CAPG and GIPC1: Breast Cancer Biomarkers for Bone Metastasis Development and Treatment

Jules A Westbrook, David A Cairns, Jianhe Peng, Valerie Speirs, Andrew M Hanby, Ingunn Holen, Steven L Wood, Penelope D Ottewell, Helen Marshall, Rosamonde E Banks, Peter J Selby, Robert E Coleman, Janet E Brown

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BACKGROUND: Bone is the predominant site of metastasis from breast cancer, and recent trials have demonstrated that adjuvant bisphosphonate therapy can reduce bone metastasis development and improve survival. There is an unmet need for prognostic and predictive biomarkers so that therapy can be appropriately targeted.

METHODS: Potential biomarkers for bone metastasis were identified using proteomic comparison of bone-metastatic, lung-metastatic, and nonmetastatic variants of human breast cancer MDA-MB-231 cells. Clinical validation was performed using immunohistochemical staining of tumor tissue microarrays from patients in a large randomized trial of adjuvant zoledronic acid (zoledronate) (AZURE-ISRCTN79831382). We used Cox proportional hazards regression, the Kaplan-Meier estimate of the survival function, and the log-rank test to investigate associations between protein expression, clinical variables, and time to distant recurrence events. All statistical tests were two-sided.

RESULTS: Two novel biomarker candidates, macrophage-capping protein (CAPG) and PDZ domain-containing protein GIPC1 (GIPC1), were identified for clinical validation. Cox regression analysis of AZURE training and validation sets showed that control patients (no zoledronate) were more likely to develop first distant recurrence in bone (hazard ratio [HR] = 4.5, 95% confidence interval [CI] = 2.1 to 9.8, P < .001) and die (HR for overall survival = 1.8, 95% CI = 1.01 to 3.24, P = .045) if both proteins were highly expressed in the primary tumor. In patients with high expression of both proteins, zoledronate had a substantial effect, leading to 10-fold hazard ratio reduction (compared with control) for first distant recurrence in bone (P = .008).

CONCLUSIONS: The composite biomarker, CAPG and GIPC1 in primary breast tumors, predicted disease outcomes and benefit from zoledronate and may facilitate patient selection for adjuvant bisphosphonate treatment.

Original languageEnglish
JournalJournal of the National Cancer Institute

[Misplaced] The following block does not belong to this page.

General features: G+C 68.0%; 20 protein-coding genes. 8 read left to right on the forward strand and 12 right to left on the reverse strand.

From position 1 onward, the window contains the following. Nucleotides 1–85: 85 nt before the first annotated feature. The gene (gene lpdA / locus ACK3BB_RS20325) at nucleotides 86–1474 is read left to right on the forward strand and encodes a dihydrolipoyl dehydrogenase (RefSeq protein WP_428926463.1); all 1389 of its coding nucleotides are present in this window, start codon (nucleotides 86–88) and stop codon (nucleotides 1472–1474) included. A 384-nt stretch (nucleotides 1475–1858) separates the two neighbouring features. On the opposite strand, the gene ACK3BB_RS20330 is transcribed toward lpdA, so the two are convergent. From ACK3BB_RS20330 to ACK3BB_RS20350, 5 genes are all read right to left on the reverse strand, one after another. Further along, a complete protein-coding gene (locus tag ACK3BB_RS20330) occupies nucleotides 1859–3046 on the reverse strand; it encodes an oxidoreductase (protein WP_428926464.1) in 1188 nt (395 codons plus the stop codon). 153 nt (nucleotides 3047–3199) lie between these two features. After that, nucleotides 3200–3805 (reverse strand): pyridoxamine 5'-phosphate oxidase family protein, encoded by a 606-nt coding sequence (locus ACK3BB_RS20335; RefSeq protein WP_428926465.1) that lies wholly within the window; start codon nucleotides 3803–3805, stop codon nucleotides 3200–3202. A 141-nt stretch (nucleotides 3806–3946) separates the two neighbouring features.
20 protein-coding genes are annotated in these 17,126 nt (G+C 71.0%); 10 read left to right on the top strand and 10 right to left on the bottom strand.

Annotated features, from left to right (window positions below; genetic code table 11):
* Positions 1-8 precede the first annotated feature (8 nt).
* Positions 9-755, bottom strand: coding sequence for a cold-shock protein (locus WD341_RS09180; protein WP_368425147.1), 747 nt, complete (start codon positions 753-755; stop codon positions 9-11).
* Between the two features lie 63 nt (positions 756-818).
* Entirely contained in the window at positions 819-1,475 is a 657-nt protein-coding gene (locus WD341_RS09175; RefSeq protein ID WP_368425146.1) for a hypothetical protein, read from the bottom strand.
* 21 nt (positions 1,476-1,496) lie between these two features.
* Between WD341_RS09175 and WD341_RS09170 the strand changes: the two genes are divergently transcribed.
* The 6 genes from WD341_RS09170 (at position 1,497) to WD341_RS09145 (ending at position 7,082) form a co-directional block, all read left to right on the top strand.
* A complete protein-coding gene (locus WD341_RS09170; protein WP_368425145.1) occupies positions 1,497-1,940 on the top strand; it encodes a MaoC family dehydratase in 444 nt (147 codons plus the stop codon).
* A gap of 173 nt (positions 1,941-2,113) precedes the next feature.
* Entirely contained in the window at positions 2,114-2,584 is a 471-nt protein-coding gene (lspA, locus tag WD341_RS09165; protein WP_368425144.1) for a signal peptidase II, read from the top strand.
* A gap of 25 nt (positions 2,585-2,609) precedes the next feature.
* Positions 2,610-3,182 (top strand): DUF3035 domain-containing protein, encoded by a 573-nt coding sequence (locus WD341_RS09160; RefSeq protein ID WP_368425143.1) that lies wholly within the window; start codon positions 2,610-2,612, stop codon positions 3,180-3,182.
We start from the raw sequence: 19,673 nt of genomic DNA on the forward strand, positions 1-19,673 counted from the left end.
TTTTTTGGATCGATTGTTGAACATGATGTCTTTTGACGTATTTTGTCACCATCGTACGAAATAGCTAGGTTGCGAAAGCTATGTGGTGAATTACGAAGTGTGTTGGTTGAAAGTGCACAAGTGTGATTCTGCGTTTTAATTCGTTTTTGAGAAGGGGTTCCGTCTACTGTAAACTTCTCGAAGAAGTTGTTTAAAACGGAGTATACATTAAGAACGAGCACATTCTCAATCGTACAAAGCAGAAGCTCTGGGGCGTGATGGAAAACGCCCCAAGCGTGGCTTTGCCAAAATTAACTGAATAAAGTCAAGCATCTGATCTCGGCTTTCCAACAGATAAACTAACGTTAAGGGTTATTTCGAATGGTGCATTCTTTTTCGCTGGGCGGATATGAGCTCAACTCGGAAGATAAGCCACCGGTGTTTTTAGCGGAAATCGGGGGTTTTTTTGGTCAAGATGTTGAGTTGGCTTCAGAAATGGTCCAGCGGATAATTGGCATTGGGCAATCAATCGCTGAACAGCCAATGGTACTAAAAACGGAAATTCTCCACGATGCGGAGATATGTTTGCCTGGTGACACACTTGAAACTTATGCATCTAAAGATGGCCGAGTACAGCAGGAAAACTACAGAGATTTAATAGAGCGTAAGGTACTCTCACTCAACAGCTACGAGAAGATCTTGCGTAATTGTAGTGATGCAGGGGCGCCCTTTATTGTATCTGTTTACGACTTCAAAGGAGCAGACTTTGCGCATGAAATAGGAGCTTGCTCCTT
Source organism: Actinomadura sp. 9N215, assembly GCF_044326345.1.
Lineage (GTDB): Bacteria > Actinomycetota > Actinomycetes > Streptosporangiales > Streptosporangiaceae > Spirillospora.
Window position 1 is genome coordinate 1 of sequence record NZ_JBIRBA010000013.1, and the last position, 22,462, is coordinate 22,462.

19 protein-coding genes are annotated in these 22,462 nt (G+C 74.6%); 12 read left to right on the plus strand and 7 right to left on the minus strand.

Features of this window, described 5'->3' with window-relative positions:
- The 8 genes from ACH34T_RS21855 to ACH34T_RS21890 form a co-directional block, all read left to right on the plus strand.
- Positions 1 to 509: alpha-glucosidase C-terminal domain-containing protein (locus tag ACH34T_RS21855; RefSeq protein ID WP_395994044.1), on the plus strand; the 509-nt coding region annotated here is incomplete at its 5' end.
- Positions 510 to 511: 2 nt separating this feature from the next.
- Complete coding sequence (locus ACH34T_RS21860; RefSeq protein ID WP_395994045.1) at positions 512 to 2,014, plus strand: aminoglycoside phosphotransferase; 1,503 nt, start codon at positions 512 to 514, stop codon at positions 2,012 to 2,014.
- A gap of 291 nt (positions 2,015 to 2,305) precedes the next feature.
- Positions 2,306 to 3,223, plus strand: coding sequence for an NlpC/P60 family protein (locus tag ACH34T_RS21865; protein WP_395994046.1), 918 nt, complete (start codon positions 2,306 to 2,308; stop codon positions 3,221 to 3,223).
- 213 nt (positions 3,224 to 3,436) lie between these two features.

Issue number4
Early online date12 Jan 2016
Publication statusPublished - Apr 2016
Externally publishedYes

Bibliographical note

This work was supported by Cancer Research UK (grant number: C18605/A 10048) through a Clinician Scientist Fellowship (to JEB). DAC was supported by a UK Medical Research Council Career Development Fellowship (G0802416).
The authors are solely responsible for the design of the study; the collection, analysis and interpretation of the data; the writing of the manuscript; and the decision to submit the manuscript for publication. All authors read and approved the final article.

The authors are especially grateful to Professor Joan Massagué for kindly providing the bone- and lung-homing variants of MDA-MB-231 cells used in this study. We also particularly thank the AZURE trial patients and investigators, Mr. Mike Shires and the staff of the Sheffield and Leeds Experimental Cancer Medicine Centres for infrastructure support


  • Adaptor Proteins, Signal Transducing
  • Biomarkers, Tumor
  • Bone Density Conservation Agents
  • Bone Neoplasms
  • Breast Neoplasms
  • Cell Line, Tumor
  • Diphosphonates
  • Disease Progression
  • Female
  • Humans
  • Imidazoles
  • Immunohistochemistry
  • Kaplan-Meier Estimate
  • Lung Neoplasms
  • Microfilament Proteins
  • Molecular Targeted Therapy
  • Nuclear Proteins
  • Odds Ratio
  • Predictive Value of Tests
  • Proportional Hazards Models
  • Randomized Controlled Trials as Topic
  • Reproducibility of Results
  • Editorial
  • Research Support, Non-U.S. Gov't


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